Other People’s Money – George Monbiot

www.monbiot.com/2018/05/29/other-peoples-money/ Other People’s Money
29th May 2018 Share21
Make bosses pay for the disasters they cause
By George Monbiot, published in the Guardian 24th May 2018

Once more, they walk away. The senior bosses at Carillion, like those at RBS, Northern Rock and a host of other corporate zombies, went home to count their undiminished millions. The pain they inflicted was felt by others. Reckless greed paid out again.
The Commons report on this fiasco is one of the most damning assessments of corporate behaviour parliament has ever published. But it’s still pathetic. While it scorches the company’s executives and board and laments the weakness of the regulators, it scarcely touches the structural causes that make gluttony a perennial feature of corporate life.
The problem begins with an issue the report does not once mention: the extreme nature of limited liability. To allow the owners of a limited company to risk nothing but the money they have spent on shares is to grant them free, uncapped indemnity against the risks they impose on others. It’s the equivalent of permitting drivers to take to the roads without buying insurance, knowing that if they cause a crash they will carry no more than the cost of replacing their own car, regardless of the expense, injury and death they might impose on others.
The current model of limited liability allowed the directors and executives of Carillion to rack up a pension deficit of £2.6 billion , leaving the 27,000 members of its schemes to be rescued by the state fund (which is financed by a levy on your pension – if you have one). This indemnity permitted the owners of the company to walk away from the £2 billion it owed to its suppliers and subcontractors. The same free pass landed the cost of rescuing the public services so foolishly entrusted to this company back on the government.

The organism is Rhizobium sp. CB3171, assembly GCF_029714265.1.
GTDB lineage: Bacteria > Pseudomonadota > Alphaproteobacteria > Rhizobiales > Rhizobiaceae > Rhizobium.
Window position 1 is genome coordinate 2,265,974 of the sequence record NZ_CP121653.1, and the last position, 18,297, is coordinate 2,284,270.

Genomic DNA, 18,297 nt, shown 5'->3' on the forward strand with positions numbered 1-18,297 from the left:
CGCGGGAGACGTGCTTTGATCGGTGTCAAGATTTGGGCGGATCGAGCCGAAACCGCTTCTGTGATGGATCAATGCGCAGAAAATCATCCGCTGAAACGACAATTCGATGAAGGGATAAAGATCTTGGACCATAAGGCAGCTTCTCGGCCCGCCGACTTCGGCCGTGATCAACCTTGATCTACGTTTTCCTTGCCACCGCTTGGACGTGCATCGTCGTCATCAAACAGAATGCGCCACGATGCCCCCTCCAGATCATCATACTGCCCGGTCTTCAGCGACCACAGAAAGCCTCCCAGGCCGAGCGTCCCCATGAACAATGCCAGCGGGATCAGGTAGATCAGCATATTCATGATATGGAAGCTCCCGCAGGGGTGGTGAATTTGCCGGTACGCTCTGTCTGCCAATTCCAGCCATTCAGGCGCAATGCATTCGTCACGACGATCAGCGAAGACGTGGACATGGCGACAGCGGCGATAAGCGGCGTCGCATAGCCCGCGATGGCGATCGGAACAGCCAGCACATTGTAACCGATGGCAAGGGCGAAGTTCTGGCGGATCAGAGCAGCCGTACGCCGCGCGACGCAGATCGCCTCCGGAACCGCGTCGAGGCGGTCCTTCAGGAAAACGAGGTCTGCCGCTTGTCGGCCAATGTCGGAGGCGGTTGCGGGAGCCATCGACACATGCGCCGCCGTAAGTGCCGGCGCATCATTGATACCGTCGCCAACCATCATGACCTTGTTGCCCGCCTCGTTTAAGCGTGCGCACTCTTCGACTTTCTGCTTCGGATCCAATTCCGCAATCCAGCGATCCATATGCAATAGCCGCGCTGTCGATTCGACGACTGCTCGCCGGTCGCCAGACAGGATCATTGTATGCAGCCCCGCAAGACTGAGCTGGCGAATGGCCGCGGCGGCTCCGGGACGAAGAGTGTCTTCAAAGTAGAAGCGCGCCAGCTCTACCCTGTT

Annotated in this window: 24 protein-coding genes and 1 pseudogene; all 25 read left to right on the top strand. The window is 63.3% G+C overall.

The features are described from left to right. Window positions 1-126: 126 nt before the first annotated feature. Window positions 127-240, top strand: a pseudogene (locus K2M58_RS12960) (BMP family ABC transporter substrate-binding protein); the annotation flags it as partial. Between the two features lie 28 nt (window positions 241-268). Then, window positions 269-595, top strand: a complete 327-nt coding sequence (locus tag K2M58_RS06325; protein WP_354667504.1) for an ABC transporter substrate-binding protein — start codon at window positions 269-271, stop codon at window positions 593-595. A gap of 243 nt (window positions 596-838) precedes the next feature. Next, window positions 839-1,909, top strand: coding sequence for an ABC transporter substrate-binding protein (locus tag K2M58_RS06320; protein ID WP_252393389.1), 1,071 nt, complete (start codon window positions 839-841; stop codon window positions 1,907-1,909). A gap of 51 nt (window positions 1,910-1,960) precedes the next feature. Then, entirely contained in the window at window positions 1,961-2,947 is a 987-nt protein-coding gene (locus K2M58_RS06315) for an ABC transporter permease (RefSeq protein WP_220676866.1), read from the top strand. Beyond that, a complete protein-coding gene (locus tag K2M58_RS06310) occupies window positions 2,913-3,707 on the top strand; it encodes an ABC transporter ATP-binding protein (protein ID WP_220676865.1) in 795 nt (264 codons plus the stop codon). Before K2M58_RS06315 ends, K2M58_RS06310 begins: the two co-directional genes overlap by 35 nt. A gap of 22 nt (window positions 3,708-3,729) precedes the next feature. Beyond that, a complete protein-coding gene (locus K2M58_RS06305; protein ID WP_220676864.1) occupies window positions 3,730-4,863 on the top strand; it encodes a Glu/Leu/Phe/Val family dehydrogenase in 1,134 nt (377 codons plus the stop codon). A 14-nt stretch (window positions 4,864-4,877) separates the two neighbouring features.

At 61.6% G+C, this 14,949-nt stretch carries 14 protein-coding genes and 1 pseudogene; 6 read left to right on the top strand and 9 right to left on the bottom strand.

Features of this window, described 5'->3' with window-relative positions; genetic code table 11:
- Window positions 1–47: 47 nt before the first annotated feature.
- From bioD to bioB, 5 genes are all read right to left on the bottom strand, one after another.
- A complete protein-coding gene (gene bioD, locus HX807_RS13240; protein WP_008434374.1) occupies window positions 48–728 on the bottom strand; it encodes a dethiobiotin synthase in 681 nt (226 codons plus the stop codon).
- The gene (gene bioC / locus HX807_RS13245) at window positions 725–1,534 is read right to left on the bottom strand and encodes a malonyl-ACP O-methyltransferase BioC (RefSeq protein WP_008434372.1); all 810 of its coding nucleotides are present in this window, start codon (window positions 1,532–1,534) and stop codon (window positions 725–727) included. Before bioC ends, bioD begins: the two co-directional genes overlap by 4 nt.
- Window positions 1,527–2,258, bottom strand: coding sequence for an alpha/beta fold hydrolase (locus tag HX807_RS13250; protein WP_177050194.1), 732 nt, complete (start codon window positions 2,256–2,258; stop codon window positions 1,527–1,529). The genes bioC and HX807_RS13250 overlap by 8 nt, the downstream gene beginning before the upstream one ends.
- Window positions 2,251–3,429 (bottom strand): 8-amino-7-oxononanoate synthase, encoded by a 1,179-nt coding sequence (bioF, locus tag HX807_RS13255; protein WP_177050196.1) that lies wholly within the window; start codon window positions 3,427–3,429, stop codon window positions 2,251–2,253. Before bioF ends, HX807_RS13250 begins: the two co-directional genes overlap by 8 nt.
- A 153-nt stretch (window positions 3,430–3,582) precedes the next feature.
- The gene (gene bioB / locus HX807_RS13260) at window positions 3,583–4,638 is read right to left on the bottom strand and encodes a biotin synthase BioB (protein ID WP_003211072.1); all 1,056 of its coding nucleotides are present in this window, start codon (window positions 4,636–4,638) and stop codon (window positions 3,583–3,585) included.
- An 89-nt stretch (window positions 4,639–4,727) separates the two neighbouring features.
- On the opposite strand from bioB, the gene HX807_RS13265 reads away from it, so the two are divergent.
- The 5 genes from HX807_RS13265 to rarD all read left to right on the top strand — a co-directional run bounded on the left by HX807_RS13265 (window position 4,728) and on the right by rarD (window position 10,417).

A recent study exposes a direct link between the generosity of the limited liability regime and the corporate incentive to dump costs on other people. In 1998 the US Supreme Court ruled that parent companies were liable for only narrowly defined harms caused by their subsidiaries. The study reveals that in the aftermath of this decision, toxic emissions by subsidiary companies in the US rose by an average of 10%, as they cut investment in abatement technologies.
Limited liability not only allows companies to act recklessly with regard to the interests of others – it obliges them to do so. Directors have a fiduciary duty to use all legally available means to maximise shareholder value. Limited liability compels them to externalise risk.
There is no way that fossil fuel companies could pay for the climate breakdown they cause. There is no way that car companies could meet the health costs of air pollution . Their business models rely on dumping their costs on other people. Were they not protected by the extreme form of limited liability that prevails today, they would be obliged to switch to clean technologies.
Various estimates put the cost that businesses dump on society at somewhere between 4% and 20% of GDP . In other words, it exceeds the rate of economic growth. Were such costs internalised, the economy would have to be run on an entirely different basis. Human health and the survival of the natural world would come first; corporate greed would come last.

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